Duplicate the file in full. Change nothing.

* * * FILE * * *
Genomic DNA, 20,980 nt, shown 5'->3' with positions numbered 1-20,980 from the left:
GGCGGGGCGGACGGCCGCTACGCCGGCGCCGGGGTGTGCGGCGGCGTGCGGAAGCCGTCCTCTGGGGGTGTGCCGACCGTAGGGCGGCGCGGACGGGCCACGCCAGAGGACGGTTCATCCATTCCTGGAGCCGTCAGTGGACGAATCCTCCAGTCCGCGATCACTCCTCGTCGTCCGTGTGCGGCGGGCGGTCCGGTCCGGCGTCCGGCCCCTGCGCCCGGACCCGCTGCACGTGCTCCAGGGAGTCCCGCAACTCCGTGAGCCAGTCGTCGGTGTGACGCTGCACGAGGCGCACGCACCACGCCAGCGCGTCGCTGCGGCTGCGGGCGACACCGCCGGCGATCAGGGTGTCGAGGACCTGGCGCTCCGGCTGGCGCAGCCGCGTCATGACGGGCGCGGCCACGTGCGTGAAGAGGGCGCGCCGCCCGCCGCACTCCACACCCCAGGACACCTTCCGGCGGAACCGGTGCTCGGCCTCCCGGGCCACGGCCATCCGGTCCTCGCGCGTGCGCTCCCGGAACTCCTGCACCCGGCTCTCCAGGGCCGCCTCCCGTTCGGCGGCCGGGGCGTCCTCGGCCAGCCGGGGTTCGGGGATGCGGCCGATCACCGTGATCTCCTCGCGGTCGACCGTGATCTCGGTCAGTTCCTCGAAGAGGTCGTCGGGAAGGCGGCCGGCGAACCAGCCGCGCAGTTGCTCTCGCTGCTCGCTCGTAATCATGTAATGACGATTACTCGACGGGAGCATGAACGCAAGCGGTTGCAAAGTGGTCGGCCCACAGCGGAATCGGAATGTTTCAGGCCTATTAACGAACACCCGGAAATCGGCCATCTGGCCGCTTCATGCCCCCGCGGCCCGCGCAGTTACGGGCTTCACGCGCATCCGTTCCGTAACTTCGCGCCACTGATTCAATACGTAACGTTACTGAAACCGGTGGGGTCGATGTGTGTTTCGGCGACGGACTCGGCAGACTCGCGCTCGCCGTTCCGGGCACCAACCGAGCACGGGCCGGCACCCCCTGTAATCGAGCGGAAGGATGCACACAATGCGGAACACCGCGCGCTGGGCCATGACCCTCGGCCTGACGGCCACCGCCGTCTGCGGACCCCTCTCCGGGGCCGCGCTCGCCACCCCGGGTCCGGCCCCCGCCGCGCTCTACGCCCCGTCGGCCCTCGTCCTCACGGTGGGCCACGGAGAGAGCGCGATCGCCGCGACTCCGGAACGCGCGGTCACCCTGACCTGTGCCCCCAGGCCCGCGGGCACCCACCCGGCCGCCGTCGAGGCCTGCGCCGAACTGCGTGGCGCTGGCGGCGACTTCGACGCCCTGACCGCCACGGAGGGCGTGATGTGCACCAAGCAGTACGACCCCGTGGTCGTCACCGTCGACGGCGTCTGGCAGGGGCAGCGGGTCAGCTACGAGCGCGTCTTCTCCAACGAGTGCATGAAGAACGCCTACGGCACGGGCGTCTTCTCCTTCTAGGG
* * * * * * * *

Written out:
Genomic DNA, 20,980 nt, shown 5'->3' with positions numbered 1-20,980 from the left:
GGCGGGGCGGACGGCCGCTACGCCGGCGCCGGGGTGTGCGGCGGCGTGCGGAAGCCGTCCTCTGGGGGTGTGCCGACCGTAGGGCGGCGCGGACGGGCCACGCCAGAGGACGGTTCATCCATTCCTGGAGCCGTCAGTGGACGAATCCTCCAGTCCGCGATCACTCCTCGTCGTCCGTGTGCGGCGGGCGGTCCGGTCCGGCGTCCGGCCCCTGCGCCCGGACCCGCTGCACGTGCTCCAGGGAGTCCCGCAACTCCGTGAGCCAGTCGTCGGTGTGACGCTGCACGAGGCGCACGCACCACGCCAGCGCGTCGCTGCGGCTGCGGGCGACACCGCCGGCGATCAGGGTGTCGAGGACCTGGCGCTCCGGCTGGCGCAGCCGCGTCATGACGGGCGCGGCCACGTGCGTGAAGAGGGCGCGCCGCCCGCCGCACTCCACACCCCAGGACACCTTCCGGCGGAACCGGTGCTCGGCCTCCCGGGCCACGGCCATCCGGTCCTCGCGCGTGCGCTCCCGGAACTCCTGCACCCGGCTCTCCAGGGCCGCCTCCCGTTCGGCGGCCGGGGCGTCCTCGGCCAGCCGGGGTTCGGGGATGCGGCCGATCACCGTGATCTCCTCGCGGTCGACCGTGATCTCGGTCAGTTCCTCGAAGAGGTCGTCGGGAAGGCGGCCGGCGAACCAGCCGCGCAGTTGCTCTCGCTGCTCGCTCGTAATCATGTAATGACGATTACTCGACGGGAGCATGAACGCAAGCGGTTGCAAAGTGGTCGGCCCACAGCGGAATCGGAATGTTTCAGGCCTATTAACGAACACCCGGAAATCGGCCATCTGGCCGCTTCATGCCCCCGCGGCCCGCGCAGTTACGGGCTTCACGCGCATCCGTTCCGTAACTTCGCGCCACTGATTCAATACGTAACGTTACTGAAACCGGTGGGGTCGATGTGTGTTTCGGCGACGGACTCGGCAGACTCGCGCTCGCCGTTCCGGGCACCAACCGAGCACGGGCCGGCACCCCCTGTAATCGAGCGGAAGGATGCACACAATGCGGAACACCGCGCGCTGGGCCATGACCCTCGGCCTGACGGCCACCGCCGTCTGCGGACCCCTCTCCGGGGCCGCGCTCGCCACCCCGGGTCCGGCCCCCGCCGCGCTCTACGCCCCGTCGGCCCTCGTCCTCACGGTGGGCCACGGAGAGAGCGCGATCGCCGCGACTCCGGAACGCGCGGTCACCCTGACCTGTGCCCCCAGGCCCGCGGGCACCCACCCGGCCGCCGTCGAGGCCTGCGCCGAACTGCGTGGCGCTGGCGGCGACTTCGACGCCCTGACCGCCACGGAGGGCGTGATGTGCACCAAGCAGTACGACCCCGTGGTCGTCACCGTCGACGGCGTCTGGCAGGGGCAGCGGGTCAGCTACGAGCGCGTCTTCTCCAACGAGTGCATGAAGAACGCCTACGGCACGGGCGTCTTCTCCTTCTAGGG